I heard about BSB early last year, and was tempted to try it by the strong opinions on both sides. I have extra nib-sections from buying different nibs for VP pens and thought it would be interesting to see the damage happen that Richard Binder describes in his blog. As I said, I haven't noticed anything happen. The only thing that I can think of is that Binder refers to a "translucent" feed, and I've never seen one of those. The first VP I ever bought was in 2004, which I lost one terrible day. My current VP I picked up in 2008, so I've had 4 different section/feeds and have not seen a feed I could call translucent. They have all been the same black opaque plastic. 



#11 miwishi63

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Posted 18 August 2019 - 20:57

I finally put BSB into regular rotation when I found a pen that liked it. It's a preppy with a custom ground nib (cursive italic). The combination seems to work and I must admit that I do like the color now that I'm not using it with a F/EF nib.



#12 FOUR X FOUR

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Posted 18 August 2019 - 21:18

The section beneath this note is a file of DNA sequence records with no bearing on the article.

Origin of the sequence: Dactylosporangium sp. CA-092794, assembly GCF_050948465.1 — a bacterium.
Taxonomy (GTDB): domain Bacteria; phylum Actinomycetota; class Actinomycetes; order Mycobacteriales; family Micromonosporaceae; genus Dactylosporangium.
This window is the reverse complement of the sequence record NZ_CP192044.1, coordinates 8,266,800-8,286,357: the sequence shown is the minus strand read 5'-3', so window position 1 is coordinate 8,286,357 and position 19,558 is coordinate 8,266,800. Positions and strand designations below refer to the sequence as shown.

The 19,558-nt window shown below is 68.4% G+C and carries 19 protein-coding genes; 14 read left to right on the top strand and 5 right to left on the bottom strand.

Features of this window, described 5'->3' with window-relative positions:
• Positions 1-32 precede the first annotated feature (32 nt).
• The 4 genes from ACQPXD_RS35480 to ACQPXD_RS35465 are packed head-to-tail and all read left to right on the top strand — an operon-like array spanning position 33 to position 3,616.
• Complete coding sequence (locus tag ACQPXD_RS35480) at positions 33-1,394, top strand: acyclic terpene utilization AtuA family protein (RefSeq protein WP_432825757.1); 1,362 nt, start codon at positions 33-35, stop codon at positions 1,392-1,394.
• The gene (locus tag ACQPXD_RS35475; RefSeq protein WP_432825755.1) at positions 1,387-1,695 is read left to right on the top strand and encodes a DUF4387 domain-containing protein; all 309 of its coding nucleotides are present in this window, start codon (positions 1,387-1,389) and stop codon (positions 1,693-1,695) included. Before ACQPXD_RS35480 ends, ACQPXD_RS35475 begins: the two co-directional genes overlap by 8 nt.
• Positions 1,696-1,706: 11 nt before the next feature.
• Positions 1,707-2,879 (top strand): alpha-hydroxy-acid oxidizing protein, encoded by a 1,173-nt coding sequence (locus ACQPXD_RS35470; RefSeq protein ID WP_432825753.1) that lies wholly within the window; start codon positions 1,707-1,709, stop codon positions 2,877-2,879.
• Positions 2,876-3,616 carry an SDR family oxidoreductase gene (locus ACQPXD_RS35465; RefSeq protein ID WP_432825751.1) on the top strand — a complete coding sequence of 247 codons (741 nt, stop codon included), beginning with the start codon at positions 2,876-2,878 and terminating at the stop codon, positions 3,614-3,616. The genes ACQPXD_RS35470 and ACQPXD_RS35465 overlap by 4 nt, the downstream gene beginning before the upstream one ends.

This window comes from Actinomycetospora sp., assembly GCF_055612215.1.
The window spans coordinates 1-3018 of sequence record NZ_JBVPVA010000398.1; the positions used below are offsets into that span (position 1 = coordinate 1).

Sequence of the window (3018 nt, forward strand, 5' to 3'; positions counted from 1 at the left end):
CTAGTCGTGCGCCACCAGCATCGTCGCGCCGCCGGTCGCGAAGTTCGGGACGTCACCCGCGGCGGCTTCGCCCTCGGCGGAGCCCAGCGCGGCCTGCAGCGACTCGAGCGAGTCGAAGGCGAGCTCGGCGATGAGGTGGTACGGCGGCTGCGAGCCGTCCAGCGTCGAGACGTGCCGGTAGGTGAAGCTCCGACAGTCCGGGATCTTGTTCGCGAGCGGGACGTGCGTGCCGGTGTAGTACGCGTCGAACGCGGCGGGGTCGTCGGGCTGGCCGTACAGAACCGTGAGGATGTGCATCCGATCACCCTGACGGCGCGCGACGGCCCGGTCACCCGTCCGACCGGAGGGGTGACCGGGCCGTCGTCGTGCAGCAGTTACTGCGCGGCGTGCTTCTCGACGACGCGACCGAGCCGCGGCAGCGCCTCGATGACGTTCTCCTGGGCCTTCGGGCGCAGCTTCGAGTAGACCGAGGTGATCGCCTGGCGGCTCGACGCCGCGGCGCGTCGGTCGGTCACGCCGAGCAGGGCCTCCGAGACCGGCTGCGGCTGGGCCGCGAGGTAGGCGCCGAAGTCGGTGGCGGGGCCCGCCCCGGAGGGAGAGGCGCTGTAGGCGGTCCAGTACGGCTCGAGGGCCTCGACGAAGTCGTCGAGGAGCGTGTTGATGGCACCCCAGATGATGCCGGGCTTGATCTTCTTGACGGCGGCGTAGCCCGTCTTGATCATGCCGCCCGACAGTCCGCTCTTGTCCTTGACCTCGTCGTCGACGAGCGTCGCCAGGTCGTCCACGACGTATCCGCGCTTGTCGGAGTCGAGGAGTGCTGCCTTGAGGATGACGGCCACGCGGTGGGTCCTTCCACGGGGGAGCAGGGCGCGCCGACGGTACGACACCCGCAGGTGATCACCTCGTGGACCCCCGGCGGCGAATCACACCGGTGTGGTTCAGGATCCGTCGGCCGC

image.jpg

#13 wallylynn

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Posted 18 August 2019 - 22:01

 

thought it would be interesting to see the damage happen that Richard Binder describes in his blog.


That Binder article is, what, 10 years old now? You'd think after all that time someone would have replicated the damage. (though from memory, it wasn't even BSB, just "a noodlers ink")

#14 Dmact

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Posted 21 August 2019 - 04:51

I will say this, i have had NO ill experiences with it staining any of my pens or deatroying anything... However i am positively menacing when i go at a pen flush between colors (i take the nib/feed out and go at the sections bore with a miniature bottle brush and qtips till it is SPOTLESS).

DO
NOT
MIX
BSB
WITH
OTHER
INKS
!!!!!!!!!!!

I have a glass of plain water on my desk which i use to flush my dip pens. It frequently is the last glass of water i used to clean some pen with, it so happened i had cleaned a cartridge of its bsb so the water had an EVER so slight blue tint... I doubt there was even a single drop of BSB in that 16oz of water. I was experimenting with Baystate Concord Grape mixed with Bernanke Black (its a no btw... Its crusty in the vial) and using my dip nib to test the mixture. The SECOND the BSCG/BB covered nib hit the water with molecular amounts of BSB it flashed a yellow green in the most amazing (nonviolent) reaction i have ever seen. I have a picture of it but need to photoshop it down to FPN size for uploading if anyone is interested... Its actually quite lovely